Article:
In the general population, obesity is associated with an increased risk of developing hypertension (HTN), type 2 diabetes mellitus (DM), and end-stage renal disease (ESRD). Therefore, most transplant centers have a body mass index (BMI) threshold for accepting living kidney donors. But there have been no studies of postdonation weight gain trends and any associated risks. We tracked serial BMIs in 940 donors for a median (IQ range) follow-up of 22.3 (15.4-35.8) years. We studied the impact of postdonation weight gain in a model adjusted for family history of HTN or DM. Donor characteristics included age, sex, smoking, fasting blood glucose, eGFR, systolic and diastolic BP, and BMI at time of donation and time postdonation. Postdonation weight gain was associated with a significant increase in the relative risk of developing HTN RR 1.93 (95% CI 1.51-2.46) (P < 0.001) and/or DM RR 4.18 (95% CI 2.05-8.5) (P < 0.0001), but not (to date) cardiovascular disease (CVD), reduced eGFR or death. Like the general population, donors gained weight as they aged; a higher BMI was associated with higher incidence of DM and HTN. Postdonation care should include ongoing counseling on the risks of substantial weight gain.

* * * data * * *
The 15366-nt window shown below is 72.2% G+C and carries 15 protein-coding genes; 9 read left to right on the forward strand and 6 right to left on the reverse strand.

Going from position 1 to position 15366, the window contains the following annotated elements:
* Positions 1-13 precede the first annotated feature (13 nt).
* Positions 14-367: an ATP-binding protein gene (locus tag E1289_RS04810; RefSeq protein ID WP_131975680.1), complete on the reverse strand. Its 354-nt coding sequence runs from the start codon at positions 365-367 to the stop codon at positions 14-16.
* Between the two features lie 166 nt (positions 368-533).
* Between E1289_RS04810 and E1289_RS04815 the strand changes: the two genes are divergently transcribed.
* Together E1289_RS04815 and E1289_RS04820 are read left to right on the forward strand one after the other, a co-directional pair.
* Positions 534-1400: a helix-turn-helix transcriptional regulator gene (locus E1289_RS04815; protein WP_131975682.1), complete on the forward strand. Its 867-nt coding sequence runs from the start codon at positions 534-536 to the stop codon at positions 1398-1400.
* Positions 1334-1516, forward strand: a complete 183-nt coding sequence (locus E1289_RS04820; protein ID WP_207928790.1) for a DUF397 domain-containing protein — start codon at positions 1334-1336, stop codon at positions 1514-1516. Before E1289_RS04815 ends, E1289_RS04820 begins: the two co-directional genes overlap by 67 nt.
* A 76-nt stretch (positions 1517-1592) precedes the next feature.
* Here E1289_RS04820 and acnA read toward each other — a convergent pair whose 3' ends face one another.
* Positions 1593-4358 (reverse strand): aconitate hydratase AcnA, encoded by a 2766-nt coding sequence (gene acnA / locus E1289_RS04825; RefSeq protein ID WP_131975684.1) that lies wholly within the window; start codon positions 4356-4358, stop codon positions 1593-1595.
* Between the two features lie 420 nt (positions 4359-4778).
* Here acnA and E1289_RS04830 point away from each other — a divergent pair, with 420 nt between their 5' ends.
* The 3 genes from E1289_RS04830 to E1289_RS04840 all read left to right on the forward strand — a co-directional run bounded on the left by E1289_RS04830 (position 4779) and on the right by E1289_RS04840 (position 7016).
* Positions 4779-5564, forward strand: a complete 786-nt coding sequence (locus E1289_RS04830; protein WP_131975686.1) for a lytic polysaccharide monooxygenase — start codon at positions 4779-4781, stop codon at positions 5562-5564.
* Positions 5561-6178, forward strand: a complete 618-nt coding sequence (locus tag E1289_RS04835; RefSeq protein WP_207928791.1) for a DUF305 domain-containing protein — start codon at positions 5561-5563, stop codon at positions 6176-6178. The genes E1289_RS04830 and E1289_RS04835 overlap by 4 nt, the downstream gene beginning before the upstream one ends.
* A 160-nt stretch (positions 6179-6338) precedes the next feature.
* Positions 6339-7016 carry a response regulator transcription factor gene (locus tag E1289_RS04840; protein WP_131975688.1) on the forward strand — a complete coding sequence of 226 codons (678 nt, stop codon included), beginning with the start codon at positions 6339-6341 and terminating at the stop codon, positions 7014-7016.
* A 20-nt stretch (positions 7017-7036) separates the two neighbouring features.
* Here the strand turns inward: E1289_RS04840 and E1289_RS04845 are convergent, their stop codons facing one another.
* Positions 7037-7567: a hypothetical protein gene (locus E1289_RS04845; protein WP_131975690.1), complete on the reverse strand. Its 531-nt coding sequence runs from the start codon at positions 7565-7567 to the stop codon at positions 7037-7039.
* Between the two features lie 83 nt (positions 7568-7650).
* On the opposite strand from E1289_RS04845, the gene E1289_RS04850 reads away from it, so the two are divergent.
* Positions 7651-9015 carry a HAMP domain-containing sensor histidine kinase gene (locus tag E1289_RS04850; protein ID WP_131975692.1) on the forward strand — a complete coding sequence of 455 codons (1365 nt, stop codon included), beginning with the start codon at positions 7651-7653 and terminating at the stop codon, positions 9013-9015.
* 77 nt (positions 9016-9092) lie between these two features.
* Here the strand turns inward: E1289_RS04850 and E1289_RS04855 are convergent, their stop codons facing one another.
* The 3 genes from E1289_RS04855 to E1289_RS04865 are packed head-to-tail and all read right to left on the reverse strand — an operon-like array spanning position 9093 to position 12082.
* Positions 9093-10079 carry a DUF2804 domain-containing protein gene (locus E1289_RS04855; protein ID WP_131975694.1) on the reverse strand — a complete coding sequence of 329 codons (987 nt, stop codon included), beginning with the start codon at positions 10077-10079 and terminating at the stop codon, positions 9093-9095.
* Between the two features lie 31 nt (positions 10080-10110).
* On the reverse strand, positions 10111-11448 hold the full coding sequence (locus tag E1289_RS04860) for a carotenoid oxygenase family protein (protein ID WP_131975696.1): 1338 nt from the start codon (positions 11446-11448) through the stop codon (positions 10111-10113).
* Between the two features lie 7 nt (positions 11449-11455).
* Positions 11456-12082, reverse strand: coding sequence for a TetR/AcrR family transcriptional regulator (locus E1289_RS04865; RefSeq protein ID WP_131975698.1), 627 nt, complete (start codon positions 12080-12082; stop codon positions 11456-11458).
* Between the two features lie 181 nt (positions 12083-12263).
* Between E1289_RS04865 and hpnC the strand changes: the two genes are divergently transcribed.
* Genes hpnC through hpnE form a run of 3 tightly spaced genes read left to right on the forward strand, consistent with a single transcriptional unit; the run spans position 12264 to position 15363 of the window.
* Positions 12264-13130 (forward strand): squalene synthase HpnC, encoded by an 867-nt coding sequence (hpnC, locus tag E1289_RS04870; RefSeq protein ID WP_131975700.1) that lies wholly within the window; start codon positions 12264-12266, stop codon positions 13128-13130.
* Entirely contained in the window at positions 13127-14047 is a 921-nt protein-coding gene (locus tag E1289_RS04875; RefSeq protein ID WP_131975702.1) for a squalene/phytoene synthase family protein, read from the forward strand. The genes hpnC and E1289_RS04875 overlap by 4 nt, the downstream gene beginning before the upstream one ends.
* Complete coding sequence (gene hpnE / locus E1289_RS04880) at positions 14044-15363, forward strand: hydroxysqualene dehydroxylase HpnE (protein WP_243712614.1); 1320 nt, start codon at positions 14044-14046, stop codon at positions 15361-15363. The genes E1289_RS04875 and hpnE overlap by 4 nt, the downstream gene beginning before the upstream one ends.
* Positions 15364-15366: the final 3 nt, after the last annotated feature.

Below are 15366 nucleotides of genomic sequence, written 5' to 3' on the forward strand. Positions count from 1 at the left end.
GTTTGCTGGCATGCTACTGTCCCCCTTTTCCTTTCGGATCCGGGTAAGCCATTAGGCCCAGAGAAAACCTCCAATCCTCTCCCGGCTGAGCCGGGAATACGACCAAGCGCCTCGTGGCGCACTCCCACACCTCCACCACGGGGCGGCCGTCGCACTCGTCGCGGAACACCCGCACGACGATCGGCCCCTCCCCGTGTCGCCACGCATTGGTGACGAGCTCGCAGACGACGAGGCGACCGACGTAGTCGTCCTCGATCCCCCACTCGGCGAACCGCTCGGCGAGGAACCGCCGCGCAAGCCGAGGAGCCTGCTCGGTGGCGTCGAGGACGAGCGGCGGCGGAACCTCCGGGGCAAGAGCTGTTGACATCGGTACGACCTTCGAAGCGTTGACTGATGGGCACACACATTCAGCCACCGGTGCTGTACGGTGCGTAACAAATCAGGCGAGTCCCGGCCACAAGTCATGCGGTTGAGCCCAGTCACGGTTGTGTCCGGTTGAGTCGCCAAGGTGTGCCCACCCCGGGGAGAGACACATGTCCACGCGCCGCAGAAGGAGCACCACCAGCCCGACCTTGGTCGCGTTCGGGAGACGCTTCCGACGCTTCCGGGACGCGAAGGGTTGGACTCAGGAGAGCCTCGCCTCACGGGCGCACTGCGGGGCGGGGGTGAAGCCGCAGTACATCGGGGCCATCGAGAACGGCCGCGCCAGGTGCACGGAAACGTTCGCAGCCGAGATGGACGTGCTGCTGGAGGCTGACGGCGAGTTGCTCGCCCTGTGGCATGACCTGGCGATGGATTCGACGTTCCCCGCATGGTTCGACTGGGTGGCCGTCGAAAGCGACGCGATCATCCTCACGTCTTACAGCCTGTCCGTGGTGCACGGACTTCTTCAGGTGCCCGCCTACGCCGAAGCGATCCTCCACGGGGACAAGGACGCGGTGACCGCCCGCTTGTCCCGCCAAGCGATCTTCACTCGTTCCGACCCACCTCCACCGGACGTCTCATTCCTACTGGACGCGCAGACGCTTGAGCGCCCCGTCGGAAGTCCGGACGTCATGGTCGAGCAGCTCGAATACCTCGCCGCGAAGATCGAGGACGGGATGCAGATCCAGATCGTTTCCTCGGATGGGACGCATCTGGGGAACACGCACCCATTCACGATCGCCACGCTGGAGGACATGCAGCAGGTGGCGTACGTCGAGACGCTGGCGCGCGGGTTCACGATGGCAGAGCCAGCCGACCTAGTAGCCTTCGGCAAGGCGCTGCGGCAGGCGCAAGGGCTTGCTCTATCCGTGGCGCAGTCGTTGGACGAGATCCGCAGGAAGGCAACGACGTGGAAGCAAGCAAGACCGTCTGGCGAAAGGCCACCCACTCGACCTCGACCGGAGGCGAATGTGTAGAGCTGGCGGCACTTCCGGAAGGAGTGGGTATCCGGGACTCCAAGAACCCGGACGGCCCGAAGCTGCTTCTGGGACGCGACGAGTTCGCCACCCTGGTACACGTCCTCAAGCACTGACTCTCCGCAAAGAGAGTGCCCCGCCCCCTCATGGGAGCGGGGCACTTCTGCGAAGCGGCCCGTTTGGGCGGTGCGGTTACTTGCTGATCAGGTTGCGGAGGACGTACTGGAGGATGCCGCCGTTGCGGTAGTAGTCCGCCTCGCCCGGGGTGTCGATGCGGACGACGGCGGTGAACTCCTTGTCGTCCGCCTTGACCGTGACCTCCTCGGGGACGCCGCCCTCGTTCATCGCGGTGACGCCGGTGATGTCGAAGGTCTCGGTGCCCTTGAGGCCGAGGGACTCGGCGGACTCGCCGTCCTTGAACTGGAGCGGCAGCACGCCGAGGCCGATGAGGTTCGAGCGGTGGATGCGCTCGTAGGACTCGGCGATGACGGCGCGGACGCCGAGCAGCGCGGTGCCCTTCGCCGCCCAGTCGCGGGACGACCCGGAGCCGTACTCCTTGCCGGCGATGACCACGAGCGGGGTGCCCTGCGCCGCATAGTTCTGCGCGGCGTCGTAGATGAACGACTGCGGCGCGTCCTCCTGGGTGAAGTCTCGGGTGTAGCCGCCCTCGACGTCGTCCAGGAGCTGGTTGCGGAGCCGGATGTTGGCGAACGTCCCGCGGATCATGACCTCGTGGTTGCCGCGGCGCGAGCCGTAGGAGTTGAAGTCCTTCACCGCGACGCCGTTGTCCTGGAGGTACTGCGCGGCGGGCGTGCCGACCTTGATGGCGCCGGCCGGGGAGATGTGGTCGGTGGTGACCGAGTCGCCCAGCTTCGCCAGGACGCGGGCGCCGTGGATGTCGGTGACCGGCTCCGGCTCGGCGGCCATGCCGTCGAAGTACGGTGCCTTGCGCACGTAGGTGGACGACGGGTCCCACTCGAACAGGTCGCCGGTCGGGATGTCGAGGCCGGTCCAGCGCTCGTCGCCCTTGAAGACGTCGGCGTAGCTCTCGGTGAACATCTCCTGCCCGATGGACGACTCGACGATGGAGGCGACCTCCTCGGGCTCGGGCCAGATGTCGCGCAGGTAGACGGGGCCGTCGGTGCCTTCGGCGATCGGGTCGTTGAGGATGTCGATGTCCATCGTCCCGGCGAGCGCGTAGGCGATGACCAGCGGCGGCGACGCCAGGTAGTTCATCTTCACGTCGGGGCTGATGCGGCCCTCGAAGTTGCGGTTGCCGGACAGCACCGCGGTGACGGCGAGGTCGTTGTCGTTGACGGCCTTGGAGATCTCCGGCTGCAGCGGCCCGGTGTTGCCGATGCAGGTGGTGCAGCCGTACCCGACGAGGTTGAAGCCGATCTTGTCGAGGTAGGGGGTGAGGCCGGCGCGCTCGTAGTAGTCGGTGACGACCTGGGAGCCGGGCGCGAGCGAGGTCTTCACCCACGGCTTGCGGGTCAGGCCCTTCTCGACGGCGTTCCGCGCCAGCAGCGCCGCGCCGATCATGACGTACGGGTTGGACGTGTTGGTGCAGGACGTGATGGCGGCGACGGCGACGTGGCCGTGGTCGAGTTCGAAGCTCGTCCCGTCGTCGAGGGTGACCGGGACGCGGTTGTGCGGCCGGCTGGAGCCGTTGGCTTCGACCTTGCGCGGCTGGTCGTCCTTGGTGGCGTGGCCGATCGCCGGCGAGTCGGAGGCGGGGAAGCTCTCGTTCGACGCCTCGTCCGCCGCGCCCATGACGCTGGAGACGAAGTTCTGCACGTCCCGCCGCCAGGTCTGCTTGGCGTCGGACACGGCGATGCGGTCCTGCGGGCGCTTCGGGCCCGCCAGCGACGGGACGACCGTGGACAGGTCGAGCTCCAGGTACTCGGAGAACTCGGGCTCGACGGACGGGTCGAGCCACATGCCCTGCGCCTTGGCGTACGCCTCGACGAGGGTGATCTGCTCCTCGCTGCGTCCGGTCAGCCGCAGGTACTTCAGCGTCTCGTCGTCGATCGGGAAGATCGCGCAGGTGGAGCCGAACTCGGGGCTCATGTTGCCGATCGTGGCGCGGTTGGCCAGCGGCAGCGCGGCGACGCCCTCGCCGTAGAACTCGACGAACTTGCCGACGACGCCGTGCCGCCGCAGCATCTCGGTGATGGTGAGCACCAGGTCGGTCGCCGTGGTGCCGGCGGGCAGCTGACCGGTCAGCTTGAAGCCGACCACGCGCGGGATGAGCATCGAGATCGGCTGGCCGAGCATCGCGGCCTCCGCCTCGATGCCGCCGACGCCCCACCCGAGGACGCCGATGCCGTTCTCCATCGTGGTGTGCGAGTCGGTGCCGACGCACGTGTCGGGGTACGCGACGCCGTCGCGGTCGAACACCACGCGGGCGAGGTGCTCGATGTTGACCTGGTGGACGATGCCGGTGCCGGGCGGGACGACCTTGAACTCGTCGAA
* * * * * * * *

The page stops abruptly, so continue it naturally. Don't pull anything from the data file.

Bibliographical noteFunding Information:
Parts of these analyses were presented in a poster form at the 2013 American Transplant Congress in Seattle, WA, USA. We would like to thank Mary Knattarud, PhD., for her editorial assistance, as well as the staff of the Transplant and Information Services (TIS) at the University of Minnesota for their dedication to maintaining the living kidney donors? database and for providing the information for this research work.
- Living kidney donation
- body mass index
- diabetes mellitus
- long-term risk